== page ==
The EIC Accelerator Open and Strategic Challenges

The 2023 Work Programme of the EIC is outlining the newest Strategic Challenges for the EIC Accelerator. These are renewed every year alongside the new Work Programme implementation and have separate allocated budgets. It is common that the EIC Accelerator Open and the EIC Accelerator Challenges have a comparable budget while the chances of success could be higher in the thematic challenges due to the strict topic limitations.

This is due to the smaller number of applicants compared to the EIC Accelerator Open which has no thematic restrictions but this might be irrelevant since the EIC has announced that the Strategic Challenges budget will be transferred to the EIC Accelerator Open if there are not enough applicants available. Of course, the applicants for the Strategic Challenges still retain first priority for their respective budgets.

“However, if there is insufficient applications selected for funding for a Challenge, the budget will be transferred to the other Challenges. In case there is insufficient applications selected for all the Challenges, the remaining budget will be transferred to the Accelerator Open.”

As given in the EIC’s draft Work Programme 2023, the seven new EIC Accelerator Challenges are:

Challenge 1: Novel biomarker-based assays to guide personalised cancer treatment

Specific objectives

“The overall goal of this Challenge is to support and accelerate the preclinical validation and/or clinical phase 1 work carried out by innovative SMEs (including start-ups, spinouts) and small midcaps to develop novel predictive, prognostic and companion diagnostic assays to guide cancer treatment. This Challenge has the following specific objectives:

  • develop novel companion diagnostic assays , including through liquid profiling; to identify who, among cancer patients, is more likely to benefit from a given treatment (guided treatment);develop novel predictive biomarker-based assays to identify who, among patients with potentially precancerous lesions, is more likely to develop cancer;
  • develop novel prognostic assays including through liquid profiling to identify who, among the cancer patients who underwent treatment, is more likely to recur;
  • develop novel companion diagnostic assays, including through liquid profiling to identify who, among the cancer patients receiving treatment, is more likely to develop side effects as a result of the treatment and
  • to develop novel monitoring biomarker-based assays to effectively monitor the clinical course of the disease.”

Expected outcomes and impacts

“As expected outcomes from this Challenge, clinicians will be able to:

  • Identify, who among cancer patients, is more likely to benefit from a given treatment (guided treatment)
  • Identify, who among patients with potentially precancerous lesions, is more likely to develop cancer
  • Identify, who among the cancer patients having underwent treatment, is more likely to recur
  • Identify who among the cancer patients receiving treatment, is more likely to develop side effects as a result of the treatment, affecting their quality of life and
  • More effectively monitor the clinical course of the disease”

Challenge 2: Aerosol and surface decontamination for pandemic management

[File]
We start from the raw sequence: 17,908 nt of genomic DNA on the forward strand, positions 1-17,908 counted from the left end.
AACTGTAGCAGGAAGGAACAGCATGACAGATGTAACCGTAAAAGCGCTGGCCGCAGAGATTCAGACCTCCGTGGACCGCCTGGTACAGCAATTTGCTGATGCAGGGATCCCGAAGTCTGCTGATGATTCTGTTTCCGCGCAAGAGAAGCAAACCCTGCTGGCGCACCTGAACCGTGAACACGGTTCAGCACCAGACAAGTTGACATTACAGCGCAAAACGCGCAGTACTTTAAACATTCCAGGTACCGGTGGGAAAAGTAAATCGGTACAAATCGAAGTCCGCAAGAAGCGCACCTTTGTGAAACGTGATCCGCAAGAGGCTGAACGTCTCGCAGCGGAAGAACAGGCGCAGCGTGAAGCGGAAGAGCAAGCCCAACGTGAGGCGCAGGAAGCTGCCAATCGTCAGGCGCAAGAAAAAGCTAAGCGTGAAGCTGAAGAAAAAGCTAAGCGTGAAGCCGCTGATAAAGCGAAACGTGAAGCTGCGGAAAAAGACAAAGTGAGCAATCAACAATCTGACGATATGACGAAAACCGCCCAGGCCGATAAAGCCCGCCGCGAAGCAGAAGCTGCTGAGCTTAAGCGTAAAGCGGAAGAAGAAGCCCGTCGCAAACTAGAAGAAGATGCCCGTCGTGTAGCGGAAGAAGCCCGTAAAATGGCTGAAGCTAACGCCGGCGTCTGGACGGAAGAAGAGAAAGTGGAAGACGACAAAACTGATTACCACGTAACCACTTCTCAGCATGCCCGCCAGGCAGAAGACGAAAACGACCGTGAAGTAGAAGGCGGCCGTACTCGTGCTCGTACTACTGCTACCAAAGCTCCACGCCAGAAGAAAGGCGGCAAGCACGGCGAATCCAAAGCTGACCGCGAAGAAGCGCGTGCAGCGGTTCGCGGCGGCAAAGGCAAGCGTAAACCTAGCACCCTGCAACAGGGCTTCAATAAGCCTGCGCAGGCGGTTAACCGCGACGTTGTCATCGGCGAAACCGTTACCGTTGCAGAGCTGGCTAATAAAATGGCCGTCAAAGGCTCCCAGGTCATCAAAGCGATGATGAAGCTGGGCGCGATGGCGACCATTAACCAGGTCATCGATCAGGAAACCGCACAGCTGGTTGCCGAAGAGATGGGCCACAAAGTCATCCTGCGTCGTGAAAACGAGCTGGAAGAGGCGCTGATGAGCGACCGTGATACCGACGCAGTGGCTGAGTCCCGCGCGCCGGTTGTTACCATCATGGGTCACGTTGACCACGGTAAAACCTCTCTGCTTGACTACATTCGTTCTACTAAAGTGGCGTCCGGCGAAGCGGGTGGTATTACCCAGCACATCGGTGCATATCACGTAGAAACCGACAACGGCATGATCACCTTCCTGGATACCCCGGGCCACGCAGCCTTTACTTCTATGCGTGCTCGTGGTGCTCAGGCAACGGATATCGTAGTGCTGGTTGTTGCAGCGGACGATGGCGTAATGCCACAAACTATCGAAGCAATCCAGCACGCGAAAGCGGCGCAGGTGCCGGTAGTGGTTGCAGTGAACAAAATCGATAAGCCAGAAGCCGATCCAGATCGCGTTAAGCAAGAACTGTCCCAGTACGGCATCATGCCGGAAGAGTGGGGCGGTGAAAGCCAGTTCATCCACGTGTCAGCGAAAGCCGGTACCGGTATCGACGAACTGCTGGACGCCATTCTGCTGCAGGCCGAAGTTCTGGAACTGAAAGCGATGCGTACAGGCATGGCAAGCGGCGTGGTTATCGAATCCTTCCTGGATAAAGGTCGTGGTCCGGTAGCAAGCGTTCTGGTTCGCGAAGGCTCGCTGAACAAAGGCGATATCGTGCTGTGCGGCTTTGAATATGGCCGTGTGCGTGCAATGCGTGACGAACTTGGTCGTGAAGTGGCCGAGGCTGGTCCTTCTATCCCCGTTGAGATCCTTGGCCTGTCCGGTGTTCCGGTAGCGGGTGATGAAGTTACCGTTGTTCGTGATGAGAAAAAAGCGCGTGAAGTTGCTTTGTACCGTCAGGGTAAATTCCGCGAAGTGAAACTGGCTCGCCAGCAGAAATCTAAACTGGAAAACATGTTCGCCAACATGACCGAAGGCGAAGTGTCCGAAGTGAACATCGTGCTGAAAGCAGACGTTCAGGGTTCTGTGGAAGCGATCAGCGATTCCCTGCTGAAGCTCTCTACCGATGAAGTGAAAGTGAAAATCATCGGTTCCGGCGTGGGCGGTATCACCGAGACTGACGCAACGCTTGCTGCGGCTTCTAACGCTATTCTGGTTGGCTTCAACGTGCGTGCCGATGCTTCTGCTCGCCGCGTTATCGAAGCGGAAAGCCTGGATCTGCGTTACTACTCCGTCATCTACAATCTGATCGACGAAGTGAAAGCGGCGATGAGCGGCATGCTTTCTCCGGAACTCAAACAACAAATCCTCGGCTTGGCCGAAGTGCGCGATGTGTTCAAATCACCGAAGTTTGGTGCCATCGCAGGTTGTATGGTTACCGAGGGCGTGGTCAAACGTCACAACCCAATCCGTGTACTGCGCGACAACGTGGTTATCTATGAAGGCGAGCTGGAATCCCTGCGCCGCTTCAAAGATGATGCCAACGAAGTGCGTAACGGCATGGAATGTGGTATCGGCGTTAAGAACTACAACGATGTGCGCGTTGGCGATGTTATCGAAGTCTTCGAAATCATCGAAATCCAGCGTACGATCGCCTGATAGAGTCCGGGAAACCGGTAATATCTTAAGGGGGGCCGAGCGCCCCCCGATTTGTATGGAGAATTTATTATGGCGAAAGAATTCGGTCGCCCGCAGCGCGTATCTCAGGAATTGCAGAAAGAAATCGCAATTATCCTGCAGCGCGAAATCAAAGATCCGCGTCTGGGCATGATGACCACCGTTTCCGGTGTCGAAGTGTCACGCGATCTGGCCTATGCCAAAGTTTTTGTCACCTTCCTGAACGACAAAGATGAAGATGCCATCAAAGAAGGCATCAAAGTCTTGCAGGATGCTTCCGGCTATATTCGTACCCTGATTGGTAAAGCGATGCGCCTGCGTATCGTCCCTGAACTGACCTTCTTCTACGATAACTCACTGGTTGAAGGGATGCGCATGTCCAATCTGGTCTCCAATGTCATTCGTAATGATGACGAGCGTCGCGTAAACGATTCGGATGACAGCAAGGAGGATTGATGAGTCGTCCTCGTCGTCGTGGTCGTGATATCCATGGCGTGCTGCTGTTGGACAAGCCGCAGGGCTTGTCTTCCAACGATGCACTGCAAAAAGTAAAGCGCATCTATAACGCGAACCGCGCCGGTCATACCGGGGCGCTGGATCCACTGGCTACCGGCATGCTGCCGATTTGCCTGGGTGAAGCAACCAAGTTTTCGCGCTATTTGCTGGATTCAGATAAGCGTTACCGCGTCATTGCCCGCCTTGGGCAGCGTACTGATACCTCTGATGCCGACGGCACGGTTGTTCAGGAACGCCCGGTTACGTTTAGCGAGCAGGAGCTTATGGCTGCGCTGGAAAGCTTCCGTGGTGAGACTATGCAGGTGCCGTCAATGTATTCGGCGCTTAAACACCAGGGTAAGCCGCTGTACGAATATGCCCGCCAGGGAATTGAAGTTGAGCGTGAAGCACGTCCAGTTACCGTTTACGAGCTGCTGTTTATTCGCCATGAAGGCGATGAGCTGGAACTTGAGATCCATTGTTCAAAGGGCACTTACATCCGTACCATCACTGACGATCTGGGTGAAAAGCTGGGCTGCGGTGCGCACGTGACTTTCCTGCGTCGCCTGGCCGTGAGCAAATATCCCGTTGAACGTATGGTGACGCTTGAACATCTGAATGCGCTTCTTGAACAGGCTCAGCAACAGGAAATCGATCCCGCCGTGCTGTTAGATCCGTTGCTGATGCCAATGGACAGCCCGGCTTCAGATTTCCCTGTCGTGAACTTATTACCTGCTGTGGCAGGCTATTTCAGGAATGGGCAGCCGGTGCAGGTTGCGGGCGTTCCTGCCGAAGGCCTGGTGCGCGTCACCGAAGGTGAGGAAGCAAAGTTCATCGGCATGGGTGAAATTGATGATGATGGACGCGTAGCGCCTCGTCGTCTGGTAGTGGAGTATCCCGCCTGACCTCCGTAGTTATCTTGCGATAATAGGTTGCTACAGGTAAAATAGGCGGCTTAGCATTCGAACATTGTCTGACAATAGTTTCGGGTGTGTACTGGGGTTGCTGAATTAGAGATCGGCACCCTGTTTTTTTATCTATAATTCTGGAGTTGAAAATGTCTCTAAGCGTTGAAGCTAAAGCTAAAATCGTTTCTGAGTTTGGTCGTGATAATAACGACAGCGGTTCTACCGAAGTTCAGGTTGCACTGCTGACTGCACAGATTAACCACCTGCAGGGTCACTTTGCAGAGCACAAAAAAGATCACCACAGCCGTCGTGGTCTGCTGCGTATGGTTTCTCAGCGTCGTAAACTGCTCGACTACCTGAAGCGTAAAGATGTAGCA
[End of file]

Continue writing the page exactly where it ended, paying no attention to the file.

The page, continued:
Specific objectives

“The proposals should target the development and commercialisation of technological solutions facilitating social interaction in the context of pandemic emergencies, by means of one or more of the three following approaches:

  • Full systems for high-efficiency aerosol capture, pathogen deactivation and air circulation management in closed-environments (e.g., office space, in-flight, retail stores, etc.), including advanced air-filtering architectures and dynamic air circulation optimisation.
  • Next-generation face mask technologies with smart filtration materials to exceed N95 performance at low airflow resistance, with improved retention/rejection of sub-micron particles.
  • Rapid surface decontamination devices beyond state-of-the-art UV-C irradiation systems and biocidal agent dispersion.

Where advantageous, pathogen profiling sensors and sub-systems could be integrated with air renewal systems, face masks or surface decontamination devices to provide quasi- real-time information on pathogen presence for rapid decision making and/or autonomous optimisation of air circulation.

The proposals should provide preliminary evidence demonstrating that social distancing can be avoided or substantially reduced, under realistic pathogen infectivity assumptions, with the targeted technologies.”

Expected outcomes and impacts

“By reducing the need for social distancing in the event of infectious pandemics, this Challenge will empower society at large to sustain unaltered economic and social dynamics in the event of pandemic outbreaks.”

Challenge 3: Energy storage

Specific objectives

“This Challenge targets groundbreaking innovations in any field of technology that have a high potential to meet the following goals:

  • to store electric and/or thermal energy at low cost, high density, high charging/discharging efficiency and enhanced durability.
  • technological approaches (chemical, electrical, electrochemical, mechanical, thermal) for energy storage at different scales (centralized at large industrial facilities premises or distributed and at small scale level – mobile electronics), duration (short – millisecond to day, medium – days to month and long term – months to seasons) and uses (from stationary to mobile).